MARTIN: Data shows that African-American women are less likely to breastfeed, while Hispanics have higher breastfeeding rates. And, of course, Faye, you made the point earlier that the rate of breastfeeding increases with education, income and age. Any thoughts about why that might be?

Ms. WATTLETON: Well, I think we certainly know that among African-Americans, that we are disproportionately low income, and therefore fall into a category where probably the socioeconomic factor influences the behavior. We are more likely in as such to depend on public health services - that is public hospitals and public clinics - where there's very little time given to supporting low-income women in their efforts to breastfeed and are more likely to be simply given formula because that's the easy thing to do when a health system is trying to cope with numbers that it is not designed to care for.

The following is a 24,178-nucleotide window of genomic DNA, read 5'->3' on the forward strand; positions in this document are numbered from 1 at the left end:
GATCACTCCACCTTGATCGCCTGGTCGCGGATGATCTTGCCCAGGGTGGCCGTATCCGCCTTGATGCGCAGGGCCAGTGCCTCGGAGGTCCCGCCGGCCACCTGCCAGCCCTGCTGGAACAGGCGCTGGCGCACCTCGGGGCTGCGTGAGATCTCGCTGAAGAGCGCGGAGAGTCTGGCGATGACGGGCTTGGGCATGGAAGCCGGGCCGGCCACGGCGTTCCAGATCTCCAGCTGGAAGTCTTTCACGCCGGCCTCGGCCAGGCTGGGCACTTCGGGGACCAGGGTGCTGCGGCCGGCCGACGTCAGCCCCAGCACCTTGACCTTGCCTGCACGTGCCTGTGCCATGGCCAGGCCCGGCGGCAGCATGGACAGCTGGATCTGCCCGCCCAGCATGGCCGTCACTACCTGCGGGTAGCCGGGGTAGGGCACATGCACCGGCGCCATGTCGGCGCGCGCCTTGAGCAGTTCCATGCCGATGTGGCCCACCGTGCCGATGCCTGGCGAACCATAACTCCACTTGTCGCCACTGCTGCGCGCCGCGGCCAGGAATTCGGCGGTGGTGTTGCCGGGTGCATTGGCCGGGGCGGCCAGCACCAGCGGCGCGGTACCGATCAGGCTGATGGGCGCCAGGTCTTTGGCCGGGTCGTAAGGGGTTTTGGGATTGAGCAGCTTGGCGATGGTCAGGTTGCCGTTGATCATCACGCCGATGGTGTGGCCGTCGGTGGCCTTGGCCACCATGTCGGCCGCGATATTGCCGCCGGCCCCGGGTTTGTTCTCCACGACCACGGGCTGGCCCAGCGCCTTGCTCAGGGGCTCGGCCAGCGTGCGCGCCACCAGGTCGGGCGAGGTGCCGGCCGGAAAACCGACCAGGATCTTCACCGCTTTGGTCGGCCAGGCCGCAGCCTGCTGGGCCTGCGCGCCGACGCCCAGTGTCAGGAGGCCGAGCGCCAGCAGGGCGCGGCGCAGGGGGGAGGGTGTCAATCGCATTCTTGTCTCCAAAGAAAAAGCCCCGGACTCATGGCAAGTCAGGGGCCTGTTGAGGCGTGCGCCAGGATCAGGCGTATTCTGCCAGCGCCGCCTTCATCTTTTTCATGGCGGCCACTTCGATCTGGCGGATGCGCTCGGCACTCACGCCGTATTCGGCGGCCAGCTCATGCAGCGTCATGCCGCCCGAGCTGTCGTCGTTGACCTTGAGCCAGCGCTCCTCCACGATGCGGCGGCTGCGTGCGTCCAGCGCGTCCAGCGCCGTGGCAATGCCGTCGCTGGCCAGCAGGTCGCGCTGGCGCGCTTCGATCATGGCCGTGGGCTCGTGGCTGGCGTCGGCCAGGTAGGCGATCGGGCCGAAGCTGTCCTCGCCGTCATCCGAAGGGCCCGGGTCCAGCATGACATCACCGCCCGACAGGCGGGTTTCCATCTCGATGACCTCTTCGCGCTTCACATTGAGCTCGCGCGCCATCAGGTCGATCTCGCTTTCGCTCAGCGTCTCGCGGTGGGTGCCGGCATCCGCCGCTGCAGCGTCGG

MARTIN: Hmm. Okay. And finally, I want to ask each of you, what would you - since both of you support, obviously, breastfeeding and feel that these kind of Band Aid gestures are not very adequate - what would you recommend? And, you know, Faye, you made the point that this is a deeply rooted, these are deeply rooted sort of cultural issues. what do you do?

Ms. WATTLETON: This is a multi-layered cultural tradition, public policy-laden issue, and women still do not have the recognition and the status in this society that we deserve. And while there are people all about who do not - who seem to want to interfere with a woman's choice about childbearing, they seemed not to understand that after birth, there is an important public policy issue that can support her capacity to be a healthy mother and her child to grow into a healthy - into healthy childhood.